Learn to be an astronaut online with Chris Hadfield

"The more you know, the less you fear." The former International Space Station commander wants to teach you all about space exploration with this MasterClass.

Bonnie Burton
Journalist Bonnie Burton writes about movies, TV shows, comics, science and robots. She is the author of the books Live or Die: Survival Hacks, Wizarding World: Movie Magic Amazing Artifacts, The Star Wars Craft Book, Girls Against Girls, Draw Star Wars, Planets in Peril and more! E-mail Bonnie.
Bonnie Burton
2 min read

With 21 years as an astronaut under his belt, there's bound to be a few valuable lessons Chris Hadfield can teach us all even if we never plan to leave orbit. 

The former astronaut shares his knowledge about space exploration in an online course at MasterClass

Hadfield spent six months in orbit as the commander of the International Space Station (ISS). He has flown on three space missions, made two spacewalks, and has logged almost 4,000 hours in space, which also includes singing a David Bowie song while playing his guitar. 

So if anyone is qualified to teach us all about being an astronaut, it's Hadfield. 

"The reason I wanted to do this MasterClass is to share the hidden depths of purpose that are behind space exploration," Hadfield said in the preview video.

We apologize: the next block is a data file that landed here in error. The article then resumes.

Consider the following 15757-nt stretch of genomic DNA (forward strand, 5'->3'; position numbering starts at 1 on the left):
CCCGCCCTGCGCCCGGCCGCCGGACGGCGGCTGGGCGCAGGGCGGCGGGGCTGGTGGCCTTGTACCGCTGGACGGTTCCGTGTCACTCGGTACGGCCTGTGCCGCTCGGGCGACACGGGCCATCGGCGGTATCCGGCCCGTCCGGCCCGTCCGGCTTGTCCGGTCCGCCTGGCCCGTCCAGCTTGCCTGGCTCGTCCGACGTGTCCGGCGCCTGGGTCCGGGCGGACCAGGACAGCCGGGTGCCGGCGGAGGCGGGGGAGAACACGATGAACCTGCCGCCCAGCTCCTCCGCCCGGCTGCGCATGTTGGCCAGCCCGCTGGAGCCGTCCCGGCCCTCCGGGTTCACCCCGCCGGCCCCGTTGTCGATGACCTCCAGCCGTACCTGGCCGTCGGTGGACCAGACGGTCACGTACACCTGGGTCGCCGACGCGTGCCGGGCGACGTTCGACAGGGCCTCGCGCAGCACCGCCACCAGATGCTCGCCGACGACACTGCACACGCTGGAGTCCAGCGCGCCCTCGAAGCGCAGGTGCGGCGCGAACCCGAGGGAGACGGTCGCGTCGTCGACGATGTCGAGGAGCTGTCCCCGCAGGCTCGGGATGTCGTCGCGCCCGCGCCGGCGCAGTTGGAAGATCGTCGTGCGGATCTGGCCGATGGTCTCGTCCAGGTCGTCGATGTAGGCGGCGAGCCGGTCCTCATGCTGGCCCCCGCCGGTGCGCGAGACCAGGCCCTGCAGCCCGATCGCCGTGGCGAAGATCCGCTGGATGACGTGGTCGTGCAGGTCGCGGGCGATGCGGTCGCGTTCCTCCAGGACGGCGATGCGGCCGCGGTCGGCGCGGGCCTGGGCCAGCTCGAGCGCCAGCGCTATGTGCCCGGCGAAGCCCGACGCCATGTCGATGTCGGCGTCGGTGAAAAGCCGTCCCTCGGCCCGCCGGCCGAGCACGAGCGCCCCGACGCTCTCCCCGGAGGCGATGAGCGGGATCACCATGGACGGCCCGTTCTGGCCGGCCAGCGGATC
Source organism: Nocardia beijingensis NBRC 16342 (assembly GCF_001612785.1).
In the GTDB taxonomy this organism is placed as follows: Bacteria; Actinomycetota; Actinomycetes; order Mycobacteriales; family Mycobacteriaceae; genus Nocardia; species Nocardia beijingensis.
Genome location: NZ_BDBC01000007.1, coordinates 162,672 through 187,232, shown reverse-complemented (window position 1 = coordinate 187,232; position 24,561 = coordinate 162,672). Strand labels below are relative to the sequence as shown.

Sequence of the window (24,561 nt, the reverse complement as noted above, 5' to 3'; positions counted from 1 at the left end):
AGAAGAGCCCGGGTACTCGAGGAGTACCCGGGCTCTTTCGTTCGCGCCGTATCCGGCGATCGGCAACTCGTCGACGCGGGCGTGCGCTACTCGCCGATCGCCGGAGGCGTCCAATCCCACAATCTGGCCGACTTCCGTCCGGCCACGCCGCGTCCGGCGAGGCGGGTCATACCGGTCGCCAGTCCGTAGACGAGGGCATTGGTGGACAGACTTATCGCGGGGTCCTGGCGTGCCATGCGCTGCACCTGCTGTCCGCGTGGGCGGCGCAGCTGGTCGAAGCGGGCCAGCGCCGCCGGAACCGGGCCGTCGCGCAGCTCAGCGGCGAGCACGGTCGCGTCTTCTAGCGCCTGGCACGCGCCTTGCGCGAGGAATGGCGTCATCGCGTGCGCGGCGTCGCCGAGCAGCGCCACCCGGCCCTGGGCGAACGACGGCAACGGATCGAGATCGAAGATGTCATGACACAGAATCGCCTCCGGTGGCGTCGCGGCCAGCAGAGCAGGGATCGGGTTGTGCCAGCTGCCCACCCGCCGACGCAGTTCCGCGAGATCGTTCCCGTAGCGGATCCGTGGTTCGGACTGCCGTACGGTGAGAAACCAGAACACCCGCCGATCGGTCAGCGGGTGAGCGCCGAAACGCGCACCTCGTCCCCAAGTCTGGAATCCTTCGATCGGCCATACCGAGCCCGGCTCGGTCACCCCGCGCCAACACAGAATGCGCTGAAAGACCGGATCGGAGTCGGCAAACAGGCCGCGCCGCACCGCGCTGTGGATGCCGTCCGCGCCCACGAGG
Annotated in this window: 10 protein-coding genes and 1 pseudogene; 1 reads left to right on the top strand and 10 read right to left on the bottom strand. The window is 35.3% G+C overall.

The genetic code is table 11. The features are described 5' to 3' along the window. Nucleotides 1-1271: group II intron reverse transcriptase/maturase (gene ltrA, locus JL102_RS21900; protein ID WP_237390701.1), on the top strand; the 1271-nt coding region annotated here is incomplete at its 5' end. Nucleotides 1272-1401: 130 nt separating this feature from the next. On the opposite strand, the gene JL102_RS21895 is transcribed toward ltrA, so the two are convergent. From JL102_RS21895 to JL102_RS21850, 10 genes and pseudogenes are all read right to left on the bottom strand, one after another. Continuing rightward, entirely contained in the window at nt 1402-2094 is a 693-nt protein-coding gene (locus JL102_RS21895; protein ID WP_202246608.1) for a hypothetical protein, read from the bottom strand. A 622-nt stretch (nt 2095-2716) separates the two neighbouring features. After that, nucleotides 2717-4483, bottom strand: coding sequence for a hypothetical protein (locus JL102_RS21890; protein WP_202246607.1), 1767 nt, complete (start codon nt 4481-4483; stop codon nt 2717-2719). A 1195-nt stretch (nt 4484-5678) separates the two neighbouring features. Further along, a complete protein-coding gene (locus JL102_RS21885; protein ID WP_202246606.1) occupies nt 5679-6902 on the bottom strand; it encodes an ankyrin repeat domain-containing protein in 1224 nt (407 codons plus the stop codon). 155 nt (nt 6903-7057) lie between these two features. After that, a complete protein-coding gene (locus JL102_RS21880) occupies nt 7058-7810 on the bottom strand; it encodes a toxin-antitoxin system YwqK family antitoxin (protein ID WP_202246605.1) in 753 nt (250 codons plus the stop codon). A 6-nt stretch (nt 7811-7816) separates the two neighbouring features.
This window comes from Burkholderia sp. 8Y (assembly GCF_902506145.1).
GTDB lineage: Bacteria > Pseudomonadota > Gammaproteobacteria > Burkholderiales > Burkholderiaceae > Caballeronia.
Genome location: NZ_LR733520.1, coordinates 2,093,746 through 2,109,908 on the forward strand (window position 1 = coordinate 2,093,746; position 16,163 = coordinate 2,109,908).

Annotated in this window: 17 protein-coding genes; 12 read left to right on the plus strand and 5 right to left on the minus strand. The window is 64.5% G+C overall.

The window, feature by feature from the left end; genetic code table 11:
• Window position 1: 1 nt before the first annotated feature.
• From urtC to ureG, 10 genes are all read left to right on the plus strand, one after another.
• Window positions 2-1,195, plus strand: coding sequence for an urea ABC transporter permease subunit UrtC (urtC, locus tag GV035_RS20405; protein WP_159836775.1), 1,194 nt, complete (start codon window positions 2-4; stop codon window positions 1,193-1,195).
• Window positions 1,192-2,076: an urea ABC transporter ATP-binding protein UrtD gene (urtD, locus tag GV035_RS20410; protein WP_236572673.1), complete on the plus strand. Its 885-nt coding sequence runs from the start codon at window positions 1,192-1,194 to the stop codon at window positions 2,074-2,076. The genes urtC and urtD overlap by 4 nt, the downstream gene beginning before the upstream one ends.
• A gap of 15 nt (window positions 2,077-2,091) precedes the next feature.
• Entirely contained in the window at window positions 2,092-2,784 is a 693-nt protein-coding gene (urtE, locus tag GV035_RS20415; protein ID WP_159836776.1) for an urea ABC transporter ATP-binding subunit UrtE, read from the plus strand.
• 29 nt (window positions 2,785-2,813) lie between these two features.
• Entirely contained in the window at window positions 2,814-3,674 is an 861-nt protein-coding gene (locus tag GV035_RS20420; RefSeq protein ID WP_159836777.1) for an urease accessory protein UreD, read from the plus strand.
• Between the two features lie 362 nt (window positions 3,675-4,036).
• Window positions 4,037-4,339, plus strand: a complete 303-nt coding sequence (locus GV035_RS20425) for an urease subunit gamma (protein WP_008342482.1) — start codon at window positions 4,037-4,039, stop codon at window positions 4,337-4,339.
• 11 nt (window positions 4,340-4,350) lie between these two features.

In 28 video lessons, Hadfield covers the full scope of an astronaut's training from leadership qualities to survival skills. This also includes extensive lesson plans to help students learn all about how rockets work, atmospheric drag, fuels, capsule design, navigation systems, life support systems and more.

Hadfield also offers a head-to-toe tour of a spacesuit, referred to as an Extra-vehicular Mobility Unit (EMU). 

"It's not really a suit, it's more like a one-person spaceship," Hadfield explains in the spacesuit lesson. "The suit has to protect you from big temperature extremes. You're also subject to getting hit by all the little tiny particles of the universe, like you're being sandblasted the whole time you're outside. This suit has to protect you from that."

While Hadfield plans on covering the ins and outs of everything from orbital mechanics to rocket propulsion, it's his stories about exploring mars and commanding the International Space Station that will likely keep most of us on the edge of our seats.